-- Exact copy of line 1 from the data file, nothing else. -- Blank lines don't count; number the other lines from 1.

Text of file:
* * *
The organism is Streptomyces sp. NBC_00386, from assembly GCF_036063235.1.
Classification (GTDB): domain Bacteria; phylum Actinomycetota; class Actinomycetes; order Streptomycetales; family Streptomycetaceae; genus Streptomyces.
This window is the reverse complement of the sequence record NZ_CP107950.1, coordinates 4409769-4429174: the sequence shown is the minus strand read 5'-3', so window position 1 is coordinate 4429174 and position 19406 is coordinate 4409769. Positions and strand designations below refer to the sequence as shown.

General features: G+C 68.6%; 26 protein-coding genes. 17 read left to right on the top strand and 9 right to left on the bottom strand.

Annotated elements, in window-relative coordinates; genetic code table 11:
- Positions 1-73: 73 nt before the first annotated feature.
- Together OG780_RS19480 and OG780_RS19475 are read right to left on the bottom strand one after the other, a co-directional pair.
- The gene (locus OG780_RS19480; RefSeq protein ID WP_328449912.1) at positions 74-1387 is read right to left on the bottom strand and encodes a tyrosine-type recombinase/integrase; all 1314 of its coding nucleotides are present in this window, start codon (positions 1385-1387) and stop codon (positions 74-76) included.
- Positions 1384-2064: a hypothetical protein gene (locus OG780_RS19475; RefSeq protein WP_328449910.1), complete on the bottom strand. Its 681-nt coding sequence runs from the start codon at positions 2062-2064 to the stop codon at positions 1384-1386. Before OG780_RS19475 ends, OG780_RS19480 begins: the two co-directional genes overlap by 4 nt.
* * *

The organism is Streptomyces sp. NBC_00386, from assembly GCF_036063235.1.